News

Fifth news item

"You've Got to Sleep With Your Mum and Dad" is now available on Amazon. Childhood angst, marathon swimming, international exploitation and the threat of impending pinniped intimacy. on 2014-08-13
Read more »

Fourth news item

Have a look at my page on Amazon. Still plenty of summer left for challenging literature. on 2014-08-13
Read more »

Third news item

Check out my Amazon Kindle page. 'The Baby Who Killed People for Money' is now available. An utterly charming child with a unique and lucrative skill. A father with no defence against his daughter's impulses. Would you take your little girl around Europe for a spot of murder tourism? Of course you would. on 2014-06-30
Read more »

Second news item

My story on the Tate gallery website on 2013-11-11
Read more »

First news item

A Thousand Natural Shocks An anthology that includes two of my stories. Available now at Amazon. on 2013-11-11
Read more »
August 2019
M T W T F S S
« Jul    
 1234
567891011
12131415161718
19202122232425
262728293031  

Alexios Apokaukos was a big-hitter in the early 14th century world of Byzantine intrigue. He dragged himself up from anonymity and allied himself with the aristocratic John Kantakouzenos who managed to replace Andronikus II (old and intractable) with Andronikus III (young and pliable). Apokaukos was placed in charge of the treasury. Coincidentally, he became rich enough to start building churches. He was appointed archon (ruler) of Selymbria (now Silivri) in 1327 and had this church built.

Vault of the Church of Alexios Apokaukos

Vault of the Church of Alexios Apokaukos

When Andronikus III died, John Kantakouzenos ruled as regent. Alexios Apokaukos now joined forces with the opposing faction, led by the Patriarch. After a short period of treachery and subterfuge, the Civil War of 1341 – 1347, billed as Aristocracy (Kantakouzenos) versus the Common Man (Apokaukos) began. Kantakouzenos had himself declared emperor: the Patriarch and Apokaukos crowned their candidate immediately afterwards. Kantakouzenos came out on top but the empire was fatally wounded.

Alexios Apokaukos, despite being in charge of the navy, had allowed the Ottomans to cross the Sea of Marmara into Europe in an attempt to weaken the position of his rival. John VI Kantakouzenos had allied himself with the Ottomans in 1346 in his drive to eliminate his opposition. Sultan Orhan I, in an exquisite political statement, married Theodora (Kantakouzenos’s daughter) in Selymbria. The Ottomans now encircled Constantinople. It was only the attacks of Timur (Tamerlane) that prevented an earlier fall of Constantinople.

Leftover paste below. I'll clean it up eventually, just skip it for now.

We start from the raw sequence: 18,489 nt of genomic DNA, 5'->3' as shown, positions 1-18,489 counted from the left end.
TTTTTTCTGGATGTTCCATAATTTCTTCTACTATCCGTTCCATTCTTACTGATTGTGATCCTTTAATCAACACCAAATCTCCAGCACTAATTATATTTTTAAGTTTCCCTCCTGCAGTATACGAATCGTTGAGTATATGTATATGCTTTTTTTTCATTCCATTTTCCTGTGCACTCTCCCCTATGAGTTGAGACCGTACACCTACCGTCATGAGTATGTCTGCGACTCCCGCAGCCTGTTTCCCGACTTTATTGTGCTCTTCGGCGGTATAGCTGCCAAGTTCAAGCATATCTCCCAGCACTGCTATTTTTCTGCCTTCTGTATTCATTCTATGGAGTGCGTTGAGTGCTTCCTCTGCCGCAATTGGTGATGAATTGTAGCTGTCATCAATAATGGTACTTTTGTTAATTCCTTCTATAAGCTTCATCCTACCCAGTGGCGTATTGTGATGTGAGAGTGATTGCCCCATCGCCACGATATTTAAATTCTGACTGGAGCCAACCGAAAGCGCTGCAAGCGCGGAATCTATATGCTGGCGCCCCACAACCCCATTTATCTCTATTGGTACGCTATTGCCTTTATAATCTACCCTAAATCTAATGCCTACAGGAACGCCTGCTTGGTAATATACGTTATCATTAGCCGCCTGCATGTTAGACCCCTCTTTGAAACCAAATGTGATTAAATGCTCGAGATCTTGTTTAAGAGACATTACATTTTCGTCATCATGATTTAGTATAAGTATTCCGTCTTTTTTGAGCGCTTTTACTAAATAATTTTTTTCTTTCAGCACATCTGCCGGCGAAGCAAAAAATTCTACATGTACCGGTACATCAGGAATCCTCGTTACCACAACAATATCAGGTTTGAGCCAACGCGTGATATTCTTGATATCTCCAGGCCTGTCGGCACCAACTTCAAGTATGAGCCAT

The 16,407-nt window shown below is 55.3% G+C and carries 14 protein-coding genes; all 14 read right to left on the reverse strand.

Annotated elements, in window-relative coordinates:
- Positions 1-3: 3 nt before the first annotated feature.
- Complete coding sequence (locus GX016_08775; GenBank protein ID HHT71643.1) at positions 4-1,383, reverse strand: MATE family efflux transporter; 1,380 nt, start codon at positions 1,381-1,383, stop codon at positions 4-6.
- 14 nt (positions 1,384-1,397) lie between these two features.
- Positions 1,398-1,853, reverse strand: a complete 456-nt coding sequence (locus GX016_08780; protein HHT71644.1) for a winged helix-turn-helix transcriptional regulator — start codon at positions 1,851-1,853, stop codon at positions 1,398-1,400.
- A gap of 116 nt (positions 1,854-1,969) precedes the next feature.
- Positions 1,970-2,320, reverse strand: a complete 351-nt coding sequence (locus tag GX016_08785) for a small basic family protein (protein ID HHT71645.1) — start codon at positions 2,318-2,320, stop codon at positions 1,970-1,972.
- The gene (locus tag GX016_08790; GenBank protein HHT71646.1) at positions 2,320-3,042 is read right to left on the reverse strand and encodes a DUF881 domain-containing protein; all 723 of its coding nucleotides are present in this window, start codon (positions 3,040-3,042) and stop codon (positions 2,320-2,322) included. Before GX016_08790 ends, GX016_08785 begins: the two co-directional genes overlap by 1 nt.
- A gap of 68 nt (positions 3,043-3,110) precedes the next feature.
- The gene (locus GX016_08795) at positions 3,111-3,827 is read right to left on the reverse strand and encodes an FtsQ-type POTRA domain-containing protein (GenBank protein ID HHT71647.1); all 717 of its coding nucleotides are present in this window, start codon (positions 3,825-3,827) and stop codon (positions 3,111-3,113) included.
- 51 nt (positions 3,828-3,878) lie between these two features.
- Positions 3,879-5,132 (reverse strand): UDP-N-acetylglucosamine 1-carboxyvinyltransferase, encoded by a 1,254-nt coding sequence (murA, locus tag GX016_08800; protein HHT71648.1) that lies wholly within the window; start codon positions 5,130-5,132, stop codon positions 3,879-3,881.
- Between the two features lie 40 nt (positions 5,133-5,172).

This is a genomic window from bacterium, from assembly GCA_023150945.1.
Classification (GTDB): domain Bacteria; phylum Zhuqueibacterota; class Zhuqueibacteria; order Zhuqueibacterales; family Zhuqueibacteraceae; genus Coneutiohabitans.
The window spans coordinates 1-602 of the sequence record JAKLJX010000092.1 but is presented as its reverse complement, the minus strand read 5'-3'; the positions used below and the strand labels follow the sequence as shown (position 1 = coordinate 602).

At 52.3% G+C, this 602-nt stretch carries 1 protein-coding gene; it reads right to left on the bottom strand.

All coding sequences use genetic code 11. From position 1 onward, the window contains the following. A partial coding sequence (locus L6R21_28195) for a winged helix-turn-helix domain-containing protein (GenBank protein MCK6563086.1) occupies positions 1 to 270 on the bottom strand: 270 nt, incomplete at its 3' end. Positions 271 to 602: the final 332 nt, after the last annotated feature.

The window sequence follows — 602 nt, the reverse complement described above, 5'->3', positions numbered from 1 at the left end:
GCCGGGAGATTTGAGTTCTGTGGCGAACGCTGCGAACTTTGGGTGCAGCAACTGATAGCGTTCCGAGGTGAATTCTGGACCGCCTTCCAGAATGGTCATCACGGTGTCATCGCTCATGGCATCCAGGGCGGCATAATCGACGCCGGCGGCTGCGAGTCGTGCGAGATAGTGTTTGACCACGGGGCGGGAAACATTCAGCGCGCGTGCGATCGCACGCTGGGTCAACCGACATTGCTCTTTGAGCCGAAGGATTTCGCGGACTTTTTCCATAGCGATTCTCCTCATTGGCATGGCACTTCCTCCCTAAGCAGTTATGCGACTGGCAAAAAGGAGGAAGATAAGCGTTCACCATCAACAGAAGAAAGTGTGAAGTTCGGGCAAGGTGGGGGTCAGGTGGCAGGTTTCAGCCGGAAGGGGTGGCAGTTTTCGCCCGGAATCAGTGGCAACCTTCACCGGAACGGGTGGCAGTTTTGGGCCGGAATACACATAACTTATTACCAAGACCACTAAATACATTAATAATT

West front of vault and minaret of Fatih Camii

West front of vault and minaret of Fatih Camii

The Church of Alexios Apokaukos (41.071316, 28.243922) survives as a sturdy vault that was once a cistern. The brickwork is classic late Byzantine arch-and-dome construction and looks to be in fine condition. The brand new Fatih Camii and its older minaret now form the superstructure.

Dome and arches

Dome and arches

The cistern may be occasionally accessible but it’s a bit of a lottery. I arrived on a winter day in 2014 and began looking around. A woman in a house of Fatih Sokak pointed out a gap in the fence and said that I could either go in there or see if anyone in the mosque had a key. In the courtyard of the mosque, two men were making the most of the sun. They said that Cemal had the key but they didn’t know when he might return. There followed a small discussion during which we strolled over to the railing overlooking the cistern. One of the men jokingly suggested that I climb down. I took it as a challenge and made my way down below the vaulting. The men kept up a constant stream of banter.

A little while later, Cemal returned. He was not happy. He informed me loudly that this was a site of great antiquity, that I was trespassing and that the police would take me away. A crowd gathered. My two friends kept stifling laughter, which seemed to enrage Cemal. Eventually, I climbed out and over the fence. The entire neighborhood waved me off. Except Cemal.

The main cistern

The main cistern

The hilltop in the neighbourhood of Fatih bristles with Byzantine bits, probably the remains of Michael III’s 9th century fortress. Some of these constructions are still habitable.

uPVC matched with Byzantine brickwork

uPVC matched with Byzantine brickwork

Share This Post

 Print This Post Print This Post  

Categories: Uncategorized | No Comments »

Comments

 
Powered by Wordpress
Web design and development by Pedalo Limited